CloudContainer can store your files in any fully S3-compatible storage platform. Each platform has different pricing and features, so you can select the one that works best for you.
Each storage provider should give you instructions on how to create a storage bucket as well as an access key and secret key, though they may use slightly different names. Each provider will have their own terms, but the access key might have a name like “keyID” or the secret key might have a name like “applicationKey.” It will not likely be correct to use a username and password as your access credentials for connecting CloudContainer to your storage provider.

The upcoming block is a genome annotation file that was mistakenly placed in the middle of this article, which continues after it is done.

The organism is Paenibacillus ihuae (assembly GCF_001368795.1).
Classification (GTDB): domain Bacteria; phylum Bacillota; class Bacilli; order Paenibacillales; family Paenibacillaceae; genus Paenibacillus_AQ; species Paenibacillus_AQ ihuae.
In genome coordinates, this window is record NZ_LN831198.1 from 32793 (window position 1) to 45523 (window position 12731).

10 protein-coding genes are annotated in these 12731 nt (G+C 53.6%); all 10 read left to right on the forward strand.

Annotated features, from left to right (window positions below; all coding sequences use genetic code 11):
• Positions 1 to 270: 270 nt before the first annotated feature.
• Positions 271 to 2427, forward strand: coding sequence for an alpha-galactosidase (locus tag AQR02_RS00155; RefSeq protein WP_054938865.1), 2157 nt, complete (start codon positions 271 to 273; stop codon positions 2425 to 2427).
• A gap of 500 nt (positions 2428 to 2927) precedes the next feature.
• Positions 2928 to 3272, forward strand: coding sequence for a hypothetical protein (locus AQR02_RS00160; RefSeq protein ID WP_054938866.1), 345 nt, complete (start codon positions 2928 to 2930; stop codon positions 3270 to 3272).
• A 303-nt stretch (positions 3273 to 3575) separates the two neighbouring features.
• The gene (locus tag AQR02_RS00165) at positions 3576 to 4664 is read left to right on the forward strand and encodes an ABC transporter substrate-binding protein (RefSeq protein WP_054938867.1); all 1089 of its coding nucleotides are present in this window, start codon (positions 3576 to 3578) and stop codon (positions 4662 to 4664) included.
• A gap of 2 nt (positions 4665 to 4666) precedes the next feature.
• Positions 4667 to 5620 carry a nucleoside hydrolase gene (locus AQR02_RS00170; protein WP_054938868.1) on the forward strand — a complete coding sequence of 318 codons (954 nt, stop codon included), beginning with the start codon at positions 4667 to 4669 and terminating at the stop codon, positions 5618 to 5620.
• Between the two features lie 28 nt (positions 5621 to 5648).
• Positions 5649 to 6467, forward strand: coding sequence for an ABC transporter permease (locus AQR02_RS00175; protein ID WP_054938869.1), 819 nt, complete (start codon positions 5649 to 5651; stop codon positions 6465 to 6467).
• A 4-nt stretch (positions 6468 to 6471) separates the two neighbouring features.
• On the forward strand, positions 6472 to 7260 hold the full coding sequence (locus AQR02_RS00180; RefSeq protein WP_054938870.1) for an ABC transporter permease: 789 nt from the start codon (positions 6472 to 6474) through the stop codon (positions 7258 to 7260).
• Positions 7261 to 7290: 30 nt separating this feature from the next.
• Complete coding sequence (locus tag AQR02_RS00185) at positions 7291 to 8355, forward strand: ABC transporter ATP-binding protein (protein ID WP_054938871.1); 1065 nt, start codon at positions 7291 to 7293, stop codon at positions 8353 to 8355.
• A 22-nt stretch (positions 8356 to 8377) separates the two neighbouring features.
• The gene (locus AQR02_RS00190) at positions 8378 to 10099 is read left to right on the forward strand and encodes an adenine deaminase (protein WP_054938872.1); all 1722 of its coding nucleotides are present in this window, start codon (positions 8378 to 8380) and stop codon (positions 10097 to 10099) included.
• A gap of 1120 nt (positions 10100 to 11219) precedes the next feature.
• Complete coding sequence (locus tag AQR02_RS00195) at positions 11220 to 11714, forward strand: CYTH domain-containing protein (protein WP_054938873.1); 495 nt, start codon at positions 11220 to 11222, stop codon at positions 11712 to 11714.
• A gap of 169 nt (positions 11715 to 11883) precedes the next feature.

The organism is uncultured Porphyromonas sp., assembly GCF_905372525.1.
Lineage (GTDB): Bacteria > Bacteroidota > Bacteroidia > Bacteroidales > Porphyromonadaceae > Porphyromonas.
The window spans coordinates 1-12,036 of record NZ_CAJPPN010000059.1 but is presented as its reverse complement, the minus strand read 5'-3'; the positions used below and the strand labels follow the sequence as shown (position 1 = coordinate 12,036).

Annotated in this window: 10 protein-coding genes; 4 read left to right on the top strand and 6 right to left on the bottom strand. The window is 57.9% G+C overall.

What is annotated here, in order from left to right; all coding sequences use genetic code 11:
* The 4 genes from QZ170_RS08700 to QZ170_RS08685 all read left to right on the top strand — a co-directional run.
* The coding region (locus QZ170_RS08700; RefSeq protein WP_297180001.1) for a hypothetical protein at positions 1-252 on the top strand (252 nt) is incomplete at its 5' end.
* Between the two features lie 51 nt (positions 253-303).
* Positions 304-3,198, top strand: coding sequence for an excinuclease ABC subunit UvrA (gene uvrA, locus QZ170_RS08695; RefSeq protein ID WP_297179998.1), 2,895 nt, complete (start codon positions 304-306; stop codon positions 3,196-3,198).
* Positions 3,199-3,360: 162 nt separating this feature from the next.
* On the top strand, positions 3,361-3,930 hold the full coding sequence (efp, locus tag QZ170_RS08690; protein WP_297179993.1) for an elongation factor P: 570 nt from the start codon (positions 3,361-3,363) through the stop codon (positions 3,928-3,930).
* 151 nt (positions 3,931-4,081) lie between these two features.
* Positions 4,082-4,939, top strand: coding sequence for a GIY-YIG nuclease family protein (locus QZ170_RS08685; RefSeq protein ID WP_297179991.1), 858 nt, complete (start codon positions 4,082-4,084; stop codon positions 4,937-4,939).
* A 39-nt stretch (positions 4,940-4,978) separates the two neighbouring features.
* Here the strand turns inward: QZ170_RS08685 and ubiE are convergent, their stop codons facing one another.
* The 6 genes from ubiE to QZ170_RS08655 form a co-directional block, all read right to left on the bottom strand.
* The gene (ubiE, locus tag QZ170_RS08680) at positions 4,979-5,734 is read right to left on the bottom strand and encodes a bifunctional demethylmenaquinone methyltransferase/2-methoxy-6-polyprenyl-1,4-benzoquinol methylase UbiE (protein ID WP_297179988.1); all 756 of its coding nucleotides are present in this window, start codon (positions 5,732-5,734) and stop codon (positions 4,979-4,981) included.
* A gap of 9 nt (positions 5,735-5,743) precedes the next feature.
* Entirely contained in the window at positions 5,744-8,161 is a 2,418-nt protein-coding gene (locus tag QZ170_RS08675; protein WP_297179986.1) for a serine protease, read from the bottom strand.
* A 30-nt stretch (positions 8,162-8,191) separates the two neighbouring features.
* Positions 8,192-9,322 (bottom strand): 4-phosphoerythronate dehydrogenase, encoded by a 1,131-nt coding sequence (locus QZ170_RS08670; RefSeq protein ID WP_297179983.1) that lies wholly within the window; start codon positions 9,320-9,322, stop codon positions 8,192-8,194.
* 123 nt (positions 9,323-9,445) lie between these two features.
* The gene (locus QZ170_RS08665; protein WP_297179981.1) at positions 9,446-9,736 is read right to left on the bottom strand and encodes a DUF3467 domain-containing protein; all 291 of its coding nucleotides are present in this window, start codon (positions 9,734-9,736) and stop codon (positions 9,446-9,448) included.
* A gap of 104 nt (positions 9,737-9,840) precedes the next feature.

The provider should also provide you with an endpoint URL. If the provider also gives you a region you may need to include the region in the endpoint. You do not need to include https:// in the endpoint when entering it into the CloudContainer admin console.
One thing to be aware of is that some platforms aren’t fully S3-compatible, or may only support S3 operations for the purpose of migrating to that platform. Google Cloud Storage, for example, supports S3 operations for adding files, but is missing some metadata retrieval features CloudContainer uses. Google Cloud Storage can be used with CloudContainer for storing and retrieving files, but causes errors when trying to retrieve metadata and generate thumbnails. It is not recommended to try to use storage providers which are only partially compatible.